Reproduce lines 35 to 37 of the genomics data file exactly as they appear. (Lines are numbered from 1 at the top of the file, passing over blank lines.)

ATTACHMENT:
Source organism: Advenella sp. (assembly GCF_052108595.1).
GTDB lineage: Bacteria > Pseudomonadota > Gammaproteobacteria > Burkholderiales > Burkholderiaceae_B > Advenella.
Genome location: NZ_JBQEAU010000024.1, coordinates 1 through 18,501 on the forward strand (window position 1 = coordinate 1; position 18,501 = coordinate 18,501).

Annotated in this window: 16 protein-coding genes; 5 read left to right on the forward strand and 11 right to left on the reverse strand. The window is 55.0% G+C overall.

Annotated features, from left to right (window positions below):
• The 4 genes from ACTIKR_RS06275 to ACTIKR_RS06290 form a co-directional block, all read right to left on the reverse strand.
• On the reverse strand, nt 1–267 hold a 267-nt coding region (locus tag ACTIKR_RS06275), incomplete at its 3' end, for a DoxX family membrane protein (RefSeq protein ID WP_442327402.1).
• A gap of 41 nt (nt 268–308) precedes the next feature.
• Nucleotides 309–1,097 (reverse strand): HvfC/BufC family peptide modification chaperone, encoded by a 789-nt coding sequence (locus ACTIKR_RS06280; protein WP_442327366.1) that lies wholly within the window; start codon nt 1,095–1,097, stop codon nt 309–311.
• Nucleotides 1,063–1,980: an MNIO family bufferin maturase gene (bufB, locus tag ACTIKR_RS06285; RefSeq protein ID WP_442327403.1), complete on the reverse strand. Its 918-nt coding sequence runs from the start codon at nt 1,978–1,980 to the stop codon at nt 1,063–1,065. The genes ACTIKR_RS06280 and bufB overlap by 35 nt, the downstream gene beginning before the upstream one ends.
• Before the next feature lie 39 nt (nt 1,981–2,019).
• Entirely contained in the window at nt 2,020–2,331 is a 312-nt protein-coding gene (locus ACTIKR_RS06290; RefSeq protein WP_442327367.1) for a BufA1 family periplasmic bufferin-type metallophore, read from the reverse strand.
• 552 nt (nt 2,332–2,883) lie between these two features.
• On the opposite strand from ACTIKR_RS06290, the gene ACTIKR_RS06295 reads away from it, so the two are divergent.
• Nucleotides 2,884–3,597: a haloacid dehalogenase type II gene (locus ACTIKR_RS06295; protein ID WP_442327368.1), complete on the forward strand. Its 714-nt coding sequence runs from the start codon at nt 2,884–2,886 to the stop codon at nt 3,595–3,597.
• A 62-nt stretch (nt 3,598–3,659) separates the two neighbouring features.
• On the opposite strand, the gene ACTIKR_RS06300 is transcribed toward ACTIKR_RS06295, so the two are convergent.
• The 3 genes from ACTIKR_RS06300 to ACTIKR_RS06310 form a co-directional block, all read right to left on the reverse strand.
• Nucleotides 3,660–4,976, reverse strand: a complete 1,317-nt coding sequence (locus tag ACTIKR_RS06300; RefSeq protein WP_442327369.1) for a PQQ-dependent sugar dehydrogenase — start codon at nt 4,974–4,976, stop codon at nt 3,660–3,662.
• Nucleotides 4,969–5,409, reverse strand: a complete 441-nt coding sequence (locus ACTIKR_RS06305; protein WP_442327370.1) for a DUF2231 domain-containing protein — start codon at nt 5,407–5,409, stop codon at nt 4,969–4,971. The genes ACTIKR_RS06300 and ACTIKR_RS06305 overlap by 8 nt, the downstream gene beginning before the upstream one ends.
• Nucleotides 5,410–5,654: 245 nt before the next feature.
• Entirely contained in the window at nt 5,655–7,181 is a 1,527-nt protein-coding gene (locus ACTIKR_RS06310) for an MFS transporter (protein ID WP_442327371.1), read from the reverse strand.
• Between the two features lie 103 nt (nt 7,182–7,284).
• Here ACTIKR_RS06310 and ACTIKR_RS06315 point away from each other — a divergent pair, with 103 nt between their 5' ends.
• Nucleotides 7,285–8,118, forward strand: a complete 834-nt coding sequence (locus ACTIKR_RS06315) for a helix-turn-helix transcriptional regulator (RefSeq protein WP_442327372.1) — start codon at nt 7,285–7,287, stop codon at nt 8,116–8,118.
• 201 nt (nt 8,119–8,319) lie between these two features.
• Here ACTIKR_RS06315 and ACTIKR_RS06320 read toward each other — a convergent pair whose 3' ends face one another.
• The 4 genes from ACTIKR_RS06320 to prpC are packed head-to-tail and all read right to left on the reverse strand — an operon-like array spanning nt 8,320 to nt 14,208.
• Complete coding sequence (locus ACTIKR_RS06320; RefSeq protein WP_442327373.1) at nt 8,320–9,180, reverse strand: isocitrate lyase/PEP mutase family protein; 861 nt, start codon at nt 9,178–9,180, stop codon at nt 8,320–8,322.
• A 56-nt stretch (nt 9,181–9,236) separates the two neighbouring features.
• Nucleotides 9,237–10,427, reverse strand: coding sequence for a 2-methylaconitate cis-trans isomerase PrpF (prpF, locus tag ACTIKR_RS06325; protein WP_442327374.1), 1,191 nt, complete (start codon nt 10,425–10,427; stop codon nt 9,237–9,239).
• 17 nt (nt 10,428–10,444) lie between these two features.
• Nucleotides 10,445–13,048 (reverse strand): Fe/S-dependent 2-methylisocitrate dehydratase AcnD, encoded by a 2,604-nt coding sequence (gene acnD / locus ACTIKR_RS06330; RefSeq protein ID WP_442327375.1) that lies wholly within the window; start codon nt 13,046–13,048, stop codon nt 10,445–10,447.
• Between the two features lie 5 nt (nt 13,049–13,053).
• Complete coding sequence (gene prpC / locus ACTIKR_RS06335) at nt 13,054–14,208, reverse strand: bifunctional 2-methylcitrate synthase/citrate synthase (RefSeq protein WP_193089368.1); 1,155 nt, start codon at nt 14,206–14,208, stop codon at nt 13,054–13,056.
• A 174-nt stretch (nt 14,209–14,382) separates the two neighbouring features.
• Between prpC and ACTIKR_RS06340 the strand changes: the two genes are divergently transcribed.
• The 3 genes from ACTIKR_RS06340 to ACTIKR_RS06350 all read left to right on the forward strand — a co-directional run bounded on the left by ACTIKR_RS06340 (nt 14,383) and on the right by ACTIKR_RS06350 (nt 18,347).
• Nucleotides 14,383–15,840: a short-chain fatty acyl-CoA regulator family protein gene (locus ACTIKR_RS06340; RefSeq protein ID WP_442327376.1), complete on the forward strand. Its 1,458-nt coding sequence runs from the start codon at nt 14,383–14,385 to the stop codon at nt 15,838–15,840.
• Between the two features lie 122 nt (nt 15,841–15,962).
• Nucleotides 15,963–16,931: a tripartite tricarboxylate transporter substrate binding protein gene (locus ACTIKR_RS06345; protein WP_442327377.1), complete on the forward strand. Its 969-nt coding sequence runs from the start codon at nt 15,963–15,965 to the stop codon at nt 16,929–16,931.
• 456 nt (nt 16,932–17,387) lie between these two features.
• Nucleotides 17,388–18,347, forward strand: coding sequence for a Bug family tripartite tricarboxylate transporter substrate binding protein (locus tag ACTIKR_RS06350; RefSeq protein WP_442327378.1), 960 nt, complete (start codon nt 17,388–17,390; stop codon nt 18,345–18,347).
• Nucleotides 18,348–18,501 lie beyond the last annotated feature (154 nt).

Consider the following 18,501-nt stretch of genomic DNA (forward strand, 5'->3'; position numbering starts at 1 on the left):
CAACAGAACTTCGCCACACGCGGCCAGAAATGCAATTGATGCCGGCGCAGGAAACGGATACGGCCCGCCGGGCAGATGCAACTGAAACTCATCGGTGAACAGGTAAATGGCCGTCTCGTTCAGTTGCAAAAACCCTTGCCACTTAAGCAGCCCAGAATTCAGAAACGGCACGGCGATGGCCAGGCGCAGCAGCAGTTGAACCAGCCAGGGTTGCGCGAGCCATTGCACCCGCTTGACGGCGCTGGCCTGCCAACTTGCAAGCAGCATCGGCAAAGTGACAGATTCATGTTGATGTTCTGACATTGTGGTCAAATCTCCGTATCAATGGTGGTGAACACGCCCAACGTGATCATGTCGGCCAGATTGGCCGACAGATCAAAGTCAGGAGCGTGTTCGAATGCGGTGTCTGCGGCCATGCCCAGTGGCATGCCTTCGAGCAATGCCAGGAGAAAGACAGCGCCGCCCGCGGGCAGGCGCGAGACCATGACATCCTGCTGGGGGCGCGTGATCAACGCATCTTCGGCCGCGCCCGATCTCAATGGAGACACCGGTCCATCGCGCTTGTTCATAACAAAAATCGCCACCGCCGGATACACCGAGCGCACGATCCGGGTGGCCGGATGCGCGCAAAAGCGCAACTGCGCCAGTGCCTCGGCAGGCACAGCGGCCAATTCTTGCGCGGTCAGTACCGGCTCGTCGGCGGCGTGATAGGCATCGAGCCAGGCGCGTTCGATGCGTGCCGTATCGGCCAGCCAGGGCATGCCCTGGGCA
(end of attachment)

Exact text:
• Complete coding sequence (gene prpC / locus ACTIKR_RS06335) at nt 13,054–14,208, reverse strand: bifunctional 2-methylcitrate synthase/citrate synthase (RefSeq protein WP_193089368.1); 1,155 nt, start codon at nt 14,206–14,208, stop codon at nt 13,054–13,056.
• A 174-nt stretch (nt 14,209–14,382) separates the two neighbouring features.
• Between prpC and ACTIKR_RS06340 the strand changes: the two genes are divergently transcribed.